Monday, October 20, 2008

B is for Black Annis

This Image was taken from Mysterious Britain Black Annis Case File: http://www.mysteriousbritain.co.uk/folklore/blackannis.html

I first became acquainted with the existence of Black Annis when I read Agents of Darkness, Agents of Light, the second book in the Simon R. Green Nightside series. She was horrifying. Of course I had to look her up and learn more about her. What I learned was no comfort to me.
According to Wikipedia, Black Annis is an English legendary creature who haunts the countryside of Leicestershire. She is a witch that is known to eat human flesh, especially children. Her face is blue and she has claws of iron. She is said to wander the glens at night looking to snatch up children and lambs to devour. She wears their skins as a skirt around her waist. And if there are no children easily grabbed outside, she has been known to reach inside of peoples' houses to obtain her dinner. This is the reason why houses in the Leicestershire area have small windows.
With those long claws, she is able to dig into the sides of cliffs, making a home for herself. This is called Black Annis' Bower.
The legend of Black Annis is said to be traced back to Celtic or Germanic mythology. In Celtic mythology she may have originated with goddess Danu, whereas the goddess Hel might be her Germanic mythological origin. Some say that the legend is based on real-life Dominican nun and hermit, Agnes Scott. Since she helped lepers, I have to wonder why she was given such a terrible namesake.
According to the Mysterious Britain Folkore of the British Isles website, Black Annis actually would hide in hollowed out oak trees, awaiting an unwary traveler, who would be eviscerated by her long claws. She is said to flay children alive and hang their skins on the walls of her cave. Incidentally, Black Annis' Bower was actually created by her digging away at the solid rock with her claws.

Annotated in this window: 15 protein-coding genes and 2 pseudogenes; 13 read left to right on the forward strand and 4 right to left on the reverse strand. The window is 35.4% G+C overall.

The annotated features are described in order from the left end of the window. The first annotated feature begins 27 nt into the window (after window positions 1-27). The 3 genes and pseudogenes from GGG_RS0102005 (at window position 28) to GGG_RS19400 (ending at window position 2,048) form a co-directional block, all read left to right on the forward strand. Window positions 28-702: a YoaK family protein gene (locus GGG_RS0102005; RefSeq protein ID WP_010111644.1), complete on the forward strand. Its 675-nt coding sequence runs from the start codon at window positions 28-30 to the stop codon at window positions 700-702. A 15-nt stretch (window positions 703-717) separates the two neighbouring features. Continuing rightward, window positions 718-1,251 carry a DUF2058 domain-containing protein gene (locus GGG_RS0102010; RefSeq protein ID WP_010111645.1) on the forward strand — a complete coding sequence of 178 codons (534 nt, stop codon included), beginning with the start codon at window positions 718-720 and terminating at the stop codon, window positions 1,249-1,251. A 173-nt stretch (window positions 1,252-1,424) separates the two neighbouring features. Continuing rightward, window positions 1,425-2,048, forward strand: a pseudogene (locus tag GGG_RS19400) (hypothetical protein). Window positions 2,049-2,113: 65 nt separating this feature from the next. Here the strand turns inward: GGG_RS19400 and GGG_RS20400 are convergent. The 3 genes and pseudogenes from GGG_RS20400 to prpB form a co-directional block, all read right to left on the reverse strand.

Black Annis is definitely the stuff of nightmares, and I can imagine a poor child trying to be a very good boy or girl to avoid the grisly fate that awaited wayward children who happened to be around when Black Annis was hungry and a-wandering.
References
Black Annis. Mysterious Britain Folklore of the British Isles Website. http://www.mysteriousbritain.co.uk/folklore/blackannis.html. Copyright 200-2007, D. Parkinson. Date Accessed 20 October 2008.
Black Annis-Wikipedia, The Free Encyclopedia. http://en.wikipedia.org/wiki/Black_Annis. Last modified 8 October 2008. Date Accessed 20 October 2008.

2 comments:

Cormac said...

Hey Danielle. I was reading your blogs... very interesting stuff. lately, and strangely, i have been craving to read more about about, in particular, irish folklore. i live in northern ireland and, stangely playing a game called "folklore" has sparked my younger curiosity of researching this a bit further. the craving i've had to research this further has nearly taken over my life. its hard to explain, but kinda like an awakening or something, of a topic i love and want to immerse myself completely in. i would very much like to get in contact with yourself and discuss a bit further. i hope you get this. please email me on cormacmccarthy@hotmail.co.uk. thanks for your time, and also your blogs. i enjoyed reading them.
Cormac

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